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Models of run velocity include a Gaussian Distribution, or the Maxwell Distribution which govern the velocities and energies of molecules. An exponential distribution may describe the memoryless characteristic of run duration. We will build up a database of models, for future model fitting.
We have created a simple mechanical model of motile bacteria, depicted in the figure below.
Fitting Models to Data
In this first level of inference, we apply Bayes' Theorem. We first assume a particular model, and go on to derive the parameters of our model which maximises the data obtained.
The following trajectories were fitted based on the above equations, and corresponding parameters determined:
|Cell 1||Cell 2|
|Cell 3||Cell 4|
In some cases, we can visually segment the cell's trajectory into two or more separate runs. In the case below, we see that if we fit the cell's trajectory to only one run and a single set of parameters, we do not obtain a satisfactory fit. However, if we introduce an orientation change at a user selected frame, we are able to obtain a better fit. This fit contains two runs, thus generating two sets of parameters for the two runs.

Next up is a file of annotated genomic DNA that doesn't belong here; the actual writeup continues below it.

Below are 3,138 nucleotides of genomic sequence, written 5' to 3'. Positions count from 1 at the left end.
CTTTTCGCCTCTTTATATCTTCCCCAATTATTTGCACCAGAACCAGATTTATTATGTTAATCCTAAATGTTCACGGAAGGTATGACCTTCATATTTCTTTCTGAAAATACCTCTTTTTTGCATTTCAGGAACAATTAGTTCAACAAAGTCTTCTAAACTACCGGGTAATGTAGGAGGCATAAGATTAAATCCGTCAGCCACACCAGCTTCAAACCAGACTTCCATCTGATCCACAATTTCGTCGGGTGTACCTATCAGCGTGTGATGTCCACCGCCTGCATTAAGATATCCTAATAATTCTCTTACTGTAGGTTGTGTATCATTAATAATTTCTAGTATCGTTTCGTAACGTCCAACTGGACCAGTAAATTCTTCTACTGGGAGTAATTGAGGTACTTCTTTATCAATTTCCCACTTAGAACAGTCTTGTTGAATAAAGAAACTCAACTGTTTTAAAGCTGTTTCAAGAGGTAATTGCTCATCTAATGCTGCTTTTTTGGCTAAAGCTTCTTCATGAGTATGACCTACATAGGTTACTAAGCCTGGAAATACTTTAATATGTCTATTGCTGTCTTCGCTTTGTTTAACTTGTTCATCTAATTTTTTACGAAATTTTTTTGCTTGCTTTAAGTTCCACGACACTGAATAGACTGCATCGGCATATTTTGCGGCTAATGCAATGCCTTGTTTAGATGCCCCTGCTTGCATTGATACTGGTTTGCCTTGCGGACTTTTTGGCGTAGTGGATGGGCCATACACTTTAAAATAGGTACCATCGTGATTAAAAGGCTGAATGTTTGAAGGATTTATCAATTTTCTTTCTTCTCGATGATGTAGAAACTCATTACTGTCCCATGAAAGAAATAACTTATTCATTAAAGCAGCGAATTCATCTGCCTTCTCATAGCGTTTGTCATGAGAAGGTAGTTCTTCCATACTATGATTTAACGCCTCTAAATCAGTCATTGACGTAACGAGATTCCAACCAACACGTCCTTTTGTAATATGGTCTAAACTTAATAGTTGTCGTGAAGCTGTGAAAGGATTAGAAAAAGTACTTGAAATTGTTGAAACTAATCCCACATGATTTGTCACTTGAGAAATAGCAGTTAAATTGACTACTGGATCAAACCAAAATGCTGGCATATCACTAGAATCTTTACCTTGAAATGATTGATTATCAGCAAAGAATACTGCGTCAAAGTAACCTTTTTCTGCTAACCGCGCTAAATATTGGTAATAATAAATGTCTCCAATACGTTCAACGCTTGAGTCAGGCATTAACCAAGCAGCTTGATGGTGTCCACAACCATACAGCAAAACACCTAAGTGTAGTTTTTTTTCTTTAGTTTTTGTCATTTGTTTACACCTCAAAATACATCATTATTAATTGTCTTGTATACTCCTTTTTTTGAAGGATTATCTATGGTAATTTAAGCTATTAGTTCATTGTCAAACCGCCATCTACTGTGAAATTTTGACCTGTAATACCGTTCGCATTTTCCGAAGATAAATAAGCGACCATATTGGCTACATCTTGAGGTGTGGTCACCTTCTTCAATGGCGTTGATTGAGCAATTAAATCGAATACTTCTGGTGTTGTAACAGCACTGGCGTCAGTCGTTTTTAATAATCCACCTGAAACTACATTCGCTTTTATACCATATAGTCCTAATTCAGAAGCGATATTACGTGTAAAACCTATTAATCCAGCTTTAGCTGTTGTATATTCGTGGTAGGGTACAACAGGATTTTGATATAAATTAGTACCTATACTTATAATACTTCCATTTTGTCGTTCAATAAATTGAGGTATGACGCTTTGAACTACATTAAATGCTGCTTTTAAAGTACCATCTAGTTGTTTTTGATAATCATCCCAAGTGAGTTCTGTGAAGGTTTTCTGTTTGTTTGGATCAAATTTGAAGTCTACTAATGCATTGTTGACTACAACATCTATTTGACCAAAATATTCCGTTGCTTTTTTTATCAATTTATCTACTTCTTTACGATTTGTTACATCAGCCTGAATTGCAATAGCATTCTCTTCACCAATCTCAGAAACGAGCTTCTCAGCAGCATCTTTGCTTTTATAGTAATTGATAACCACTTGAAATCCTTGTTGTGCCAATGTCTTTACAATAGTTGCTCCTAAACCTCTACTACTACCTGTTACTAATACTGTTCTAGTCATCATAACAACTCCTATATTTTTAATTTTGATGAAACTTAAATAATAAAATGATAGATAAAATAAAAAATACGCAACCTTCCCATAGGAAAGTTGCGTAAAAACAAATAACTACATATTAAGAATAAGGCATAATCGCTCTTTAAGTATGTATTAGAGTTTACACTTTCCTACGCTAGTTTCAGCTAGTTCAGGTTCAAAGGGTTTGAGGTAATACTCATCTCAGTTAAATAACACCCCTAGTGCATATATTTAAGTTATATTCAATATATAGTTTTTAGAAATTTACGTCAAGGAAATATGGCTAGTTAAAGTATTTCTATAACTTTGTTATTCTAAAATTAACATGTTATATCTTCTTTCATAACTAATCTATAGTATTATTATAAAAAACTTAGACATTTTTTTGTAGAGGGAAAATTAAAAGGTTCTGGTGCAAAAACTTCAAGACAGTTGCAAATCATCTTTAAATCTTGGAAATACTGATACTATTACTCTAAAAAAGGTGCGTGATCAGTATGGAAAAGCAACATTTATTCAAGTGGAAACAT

|Cell 6 trajectory fitted with single run||Cell 6 trajectory fitted with two runs|
|A1=[95.6096 60.9460], A2=[86.4716 -46.1687]|
B1=[-492.7792 10.5021], B2=[-108.9051 296.9050]
|Cell 8 trajectory fitted with single run||Cell 8 trajectory fitted with two runs|
|A1=[-85.1818 43.1377], A2=[-84.9777 -9.8265]|
B1=[164.3084 113.5167], B2=[2.5833 11.6861]
Assigning Preferences to Alternative Models
In this second level of inference, we use the evidence contributed by the data to compare fitted models. Using Occam's Razor, we are then able to deduce the best model which fits our data.